A robotics project in Missouri, USA is looking to tackle world hunger by using autonomous vehicles to collect data that will aid the development of drought-resistant crops.
For every story on how robots threaten the future of humanity, there’s scope for another that shows how they will save us. The fact is, like any technology, the humanitarian benefits and value of robotics to future generations will stem from our choices around their application and the regulations that govern them.
For now though, we can take heart in research at the Vision-Guided and Intelligent Robotics (ViGIR) Laboratory, undertaken in partnership with the University of Missouri in the US and other scientific bodies.
Population increases, climate change, the loss of arable land, pests and disease all play their part in undermining the world’s food supply. The internet of things (IoT) is rising to the occasion and striving to meet global demand but the effect of drought on many regions of the world remains potentially devastating.
Laying the groundwork for drought-resistant crops
What started as a collaboration with the College of Agriculture, Food and Natural Resources, creating 3D images of root growth in the laboratory, has flourished into the development of robotics that is helping to create similar images of corn shoots out in the field.
This new robotic architecture for plant phenotyping (an organism’s observable physical or biochemical characteristics) consists of two platforms – an autonomous ground vehicle, known as Vinobot, and a mobile observation tower, or Vinoculer.
As the ground vehicle navigates crop rows, collecting data from individual plants, the tower oversees a 60ft radius of the surrounding field, identifying specific plants for the Vinobot to inspect.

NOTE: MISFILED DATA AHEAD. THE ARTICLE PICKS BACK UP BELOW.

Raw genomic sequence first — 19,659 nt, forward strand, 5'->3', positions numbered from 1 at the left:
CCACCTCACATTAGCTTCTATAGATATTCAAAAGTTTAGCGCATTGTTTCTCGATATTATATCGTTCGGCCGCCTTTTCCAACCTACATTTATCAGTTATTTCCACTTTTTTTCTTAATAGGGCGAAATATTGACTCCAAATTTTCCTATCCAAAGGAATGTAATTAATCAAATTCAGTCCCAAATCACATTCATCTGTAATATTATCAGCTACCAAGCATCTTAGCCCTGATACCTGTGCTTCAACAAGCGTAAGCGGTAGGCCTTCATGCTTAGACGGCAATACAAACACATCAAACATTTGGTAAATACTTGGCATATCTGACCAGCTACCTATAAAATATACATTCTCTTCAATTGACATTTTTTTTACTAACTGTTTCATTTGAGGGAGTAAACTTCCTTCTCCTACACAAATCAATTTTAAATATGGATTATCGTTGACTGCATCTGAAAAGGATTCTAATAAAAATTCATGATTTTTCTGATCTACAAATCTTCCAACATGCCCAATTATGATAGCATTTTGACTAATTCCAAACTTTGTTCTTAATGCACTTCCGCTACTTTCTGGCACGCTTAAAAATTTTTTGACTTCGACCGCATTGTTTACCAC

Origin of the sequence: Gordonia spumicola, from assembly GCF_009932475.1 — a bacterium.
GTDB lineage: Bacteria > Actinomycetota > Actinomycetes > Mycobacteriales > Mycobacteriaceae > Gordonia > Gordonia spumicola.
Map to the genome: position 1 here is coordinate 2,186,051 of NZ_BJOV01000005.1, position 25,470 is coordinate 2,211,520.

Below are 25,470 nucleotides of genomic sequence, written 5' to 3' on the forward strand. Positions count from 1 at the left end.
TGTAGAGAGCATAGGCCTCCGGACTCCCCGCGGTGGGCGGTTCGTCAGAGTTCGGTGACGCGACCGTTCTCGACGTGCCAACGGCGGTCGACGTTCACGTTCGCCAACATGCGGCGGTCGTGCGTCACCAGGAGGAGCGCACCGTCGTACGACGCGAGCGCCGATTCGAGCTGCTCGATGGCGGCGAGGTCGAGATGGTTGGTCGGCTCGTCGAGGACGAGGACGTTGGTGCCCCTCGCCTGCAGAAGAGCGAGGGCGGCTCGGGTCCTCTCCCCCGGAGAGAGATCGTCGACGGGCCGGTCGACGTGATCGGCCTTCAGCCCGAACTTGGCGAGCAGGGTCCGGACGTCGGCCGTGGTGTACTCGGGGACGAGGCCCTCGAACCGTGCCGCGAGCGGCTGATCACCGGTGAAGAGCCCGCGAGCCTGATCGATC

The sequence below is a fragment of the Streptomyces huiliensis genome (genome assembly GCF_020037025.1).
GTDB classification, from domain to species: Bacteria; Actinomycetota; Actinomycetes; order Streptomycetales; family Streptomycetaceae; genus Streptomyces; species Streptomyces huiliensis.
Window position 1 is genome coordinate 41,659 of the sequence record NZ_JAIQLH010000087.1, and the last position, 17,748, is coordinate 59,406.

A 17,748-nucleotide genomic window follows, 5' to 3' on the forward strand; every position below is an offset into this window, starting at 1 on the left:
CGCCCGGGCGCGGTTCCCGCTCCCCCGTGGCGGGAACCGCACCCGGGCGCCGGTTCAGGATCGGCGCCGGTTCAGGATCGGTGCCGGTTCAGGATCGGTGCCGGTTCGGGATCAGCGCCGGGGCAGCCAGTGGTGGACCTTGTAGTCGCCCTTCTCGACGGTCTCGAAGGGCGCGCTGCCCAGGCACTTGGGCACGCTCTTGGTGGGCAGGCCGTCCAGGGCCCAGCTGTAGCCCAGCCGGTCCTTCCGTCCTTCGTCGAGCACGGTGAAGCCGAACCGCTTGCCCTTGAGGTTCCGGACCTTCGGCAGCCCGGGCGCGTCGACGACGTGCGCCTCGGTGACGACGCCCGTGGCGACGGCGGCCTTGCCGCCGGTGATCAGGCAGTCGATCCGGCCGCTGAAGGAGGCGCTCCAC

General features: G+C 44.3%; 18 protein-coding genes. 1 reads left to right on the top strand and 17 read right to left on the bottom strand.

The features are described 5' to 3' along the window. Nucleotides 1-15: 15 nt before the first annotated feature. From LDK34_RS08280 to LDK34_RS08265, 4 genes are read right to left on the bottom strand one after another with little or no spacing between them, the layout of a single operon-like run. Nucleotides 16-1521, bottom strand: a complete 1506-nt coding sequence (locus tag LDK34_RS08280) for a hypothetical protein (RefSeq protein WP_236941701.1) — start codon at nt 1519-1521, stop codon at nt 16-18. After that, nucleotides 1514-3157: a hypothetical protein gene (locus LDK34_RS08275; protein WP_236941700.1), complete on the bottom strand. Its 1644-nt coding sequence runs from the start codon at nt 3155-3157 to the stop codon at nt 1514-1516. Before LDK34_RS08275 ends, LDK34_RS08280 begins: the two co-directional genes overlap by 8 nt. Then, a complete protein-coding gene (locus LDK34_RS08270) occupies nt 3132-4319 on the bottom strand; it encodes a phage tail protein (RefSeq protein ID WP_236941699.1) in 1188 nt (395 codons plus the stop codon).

The Vinobot, meanwhile, has multiple sensors and a robotic arm to collect temperature, humidity and light intensity at three different heights on the corn plant. This allows it to assess growth, development, yield and other aspects, such as tolerance and resistance to environmental stressors, by correlating these to the physiology of the corn shoots.
The importance of autonomous crop phenotyping
The neat teamwork between Vinobot and Vinoculer has a threefold advantage. Firstly, the system can assess large areas of a field at any time, night or day, while identifying biotic or abiotic stresses in individual regions.
Secondly, this can be focussed to allow high-throughput plant phenotyping, with either selective or comprehensive data acquisition – from groups or individual plants. And finally, the method does away with the need for the expensive aerial vehicles or confined field platforms that are commonly used today. The research’s report claims, the proposed system is cost effective, reliable, versatile and extendable.
Most significantly, the use of 3D models supplied by the robots expands the traditional measurements of leaf angels, areas and number of leaves to enable the potential discovery of new traits. This could provide the means to give scientists the data needed to develop new genotypes of drought-resistant crops.